System and runtime software gain new opportunities for resource-efficient operation due to novel hardware capabilities, such as persistent memories, massive multicore systems, or application-specific accelerators. Nevertheless, these new features also create novel problems, e.g. in security (side-channel timing attacks such as Spectre), energy and power consumption (dark silicon effects), or dependability problems due to the increased transistor number and density. Accordingly, system and runtime software on all levels – hypervisors, operating systems, compilers and just-in-time translators – have to adapt to exploit useful features while mitigating the problematic ones. In this course, we will analyze current related approaches on conceptual as well as implementation level, so the students will gain a deeper understanding of current system software structures and realizations.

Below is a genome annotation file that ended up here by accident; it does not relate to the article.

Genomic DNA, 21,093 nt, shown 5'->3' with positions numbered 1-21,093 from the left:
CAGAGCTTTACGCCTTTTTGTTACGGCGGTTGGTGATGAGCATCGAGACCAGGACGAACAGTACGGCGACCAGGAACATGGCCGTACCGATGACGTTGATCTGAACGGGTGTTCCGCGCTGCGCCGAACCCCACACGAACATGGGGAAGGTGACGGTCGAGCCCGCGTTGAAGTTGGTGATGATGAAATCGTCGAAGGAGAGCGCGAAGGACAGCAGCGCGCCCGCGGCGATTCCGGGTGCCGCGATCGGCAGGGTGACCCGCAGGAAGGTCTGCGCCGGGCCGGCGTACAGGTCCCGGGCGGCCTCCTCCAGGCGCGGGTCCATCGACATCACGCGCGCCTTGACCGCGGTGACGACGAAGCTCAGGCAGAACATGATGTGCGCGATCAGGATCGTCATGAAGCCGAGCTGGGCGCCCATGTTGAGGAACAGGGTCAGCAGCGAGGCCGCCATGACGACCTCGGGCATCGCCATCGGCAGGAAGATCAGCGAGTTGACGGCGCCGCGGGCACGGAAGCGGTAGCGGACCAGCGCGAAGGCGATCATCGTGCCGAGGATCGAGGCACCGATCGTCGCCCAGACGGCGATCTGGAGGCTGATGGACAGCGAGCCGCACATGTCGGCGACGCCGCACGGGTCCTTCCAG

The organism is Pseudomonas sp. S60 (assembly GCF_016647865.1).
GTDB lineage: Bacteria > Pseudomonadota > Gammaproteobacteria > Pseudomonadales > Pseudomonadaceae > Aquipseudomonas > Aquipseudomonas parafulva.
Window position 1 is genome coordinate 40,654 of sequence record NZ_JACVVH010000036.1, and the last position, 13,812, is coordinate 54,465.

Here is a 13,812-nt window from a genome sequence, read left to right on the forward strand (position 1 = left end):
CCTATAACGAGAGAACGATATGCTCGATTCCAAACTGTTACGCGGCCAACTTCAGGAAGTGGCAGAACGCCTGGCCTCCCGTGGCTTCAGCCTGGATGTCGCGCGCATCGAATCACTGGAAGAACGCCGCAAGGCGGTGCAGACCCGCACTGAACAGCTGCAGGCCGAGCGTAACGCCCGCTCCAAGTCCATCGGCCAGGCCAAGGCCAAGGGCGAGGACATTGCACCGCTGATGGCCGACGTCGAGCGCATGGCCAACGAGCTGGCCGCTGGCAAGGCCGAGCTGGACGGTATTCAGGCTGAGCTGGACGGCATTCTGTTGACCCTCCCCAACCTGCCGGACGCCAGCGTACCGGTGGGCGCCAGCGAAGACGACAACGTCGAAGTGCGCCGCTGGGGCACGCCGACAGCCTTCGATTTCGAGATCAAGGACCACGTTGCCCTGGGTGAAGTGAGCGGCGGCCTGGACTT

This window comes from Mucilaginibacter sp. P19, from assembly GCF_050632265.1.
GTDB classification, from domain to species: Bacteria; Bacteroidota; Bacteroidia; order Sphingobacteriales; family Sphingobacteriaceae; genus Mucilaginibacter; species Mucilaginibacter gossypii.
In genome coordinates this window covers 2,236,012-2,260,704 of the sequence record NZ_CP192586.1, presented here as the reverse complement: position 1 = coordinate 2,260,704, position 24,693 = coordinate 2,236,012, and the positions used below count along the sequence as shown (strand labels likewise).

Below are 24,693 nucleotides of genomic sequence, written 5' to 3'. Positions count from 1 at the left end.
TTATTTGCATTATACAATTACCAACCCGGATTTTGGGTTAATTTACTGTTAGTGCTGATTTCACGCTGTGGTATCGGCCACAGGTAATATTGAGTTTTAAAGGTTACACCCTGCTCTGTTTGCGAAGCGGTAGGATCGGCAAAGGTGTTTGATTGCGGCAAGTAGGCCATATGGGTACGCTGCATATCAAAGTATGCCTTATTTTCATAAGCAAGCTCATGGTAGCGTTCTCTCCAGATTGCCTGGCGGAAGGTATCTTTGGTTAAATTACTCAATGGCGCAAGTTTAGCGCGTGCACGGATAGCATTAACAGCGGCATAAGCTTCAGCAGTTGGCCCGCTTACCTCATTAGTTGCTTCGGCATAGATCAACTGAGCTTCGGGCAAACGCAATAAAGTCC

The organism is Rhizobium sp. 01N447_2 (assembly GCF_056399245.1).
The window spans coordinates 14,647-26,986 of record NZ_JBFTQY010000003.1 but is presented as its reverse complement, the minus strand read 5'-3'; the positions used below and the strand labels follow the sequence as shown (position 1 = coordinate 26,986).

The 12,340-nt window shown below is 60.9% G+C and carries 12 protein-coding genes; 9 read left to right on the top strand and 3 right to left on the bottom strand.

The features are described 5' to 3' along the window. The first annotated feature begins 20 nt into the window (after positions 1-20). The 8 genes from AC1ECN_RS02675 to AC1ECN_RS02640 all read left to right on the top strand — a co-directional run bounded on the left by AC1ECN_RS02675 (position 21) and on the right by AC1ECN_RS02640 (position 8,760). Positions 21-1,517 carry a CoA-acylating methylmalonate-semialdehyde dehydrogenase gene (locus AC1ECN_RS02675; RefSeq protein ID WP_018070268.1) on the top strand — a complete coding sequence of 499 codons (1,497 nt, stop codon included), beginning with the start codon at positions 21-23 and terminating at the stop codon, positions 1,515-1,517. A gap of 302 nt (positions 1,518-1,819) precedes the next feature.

This course will be seminar-based. The syllabus will be a selected set of scientific articles. Students are required to read the articles in advance. In each seminar one or two students will prepare a short presentation and questions for the discussions.
Participation in seminars. The date of the first seminar will be announced in the beginning of September.
If you have an idea for an interesting, research-related topic in operating systems and runtimes you would like to work on, please contact me – I'm happy to hear about your ideas!
You can, of course, also choose from the topics described below (missing descriptions will be added soon):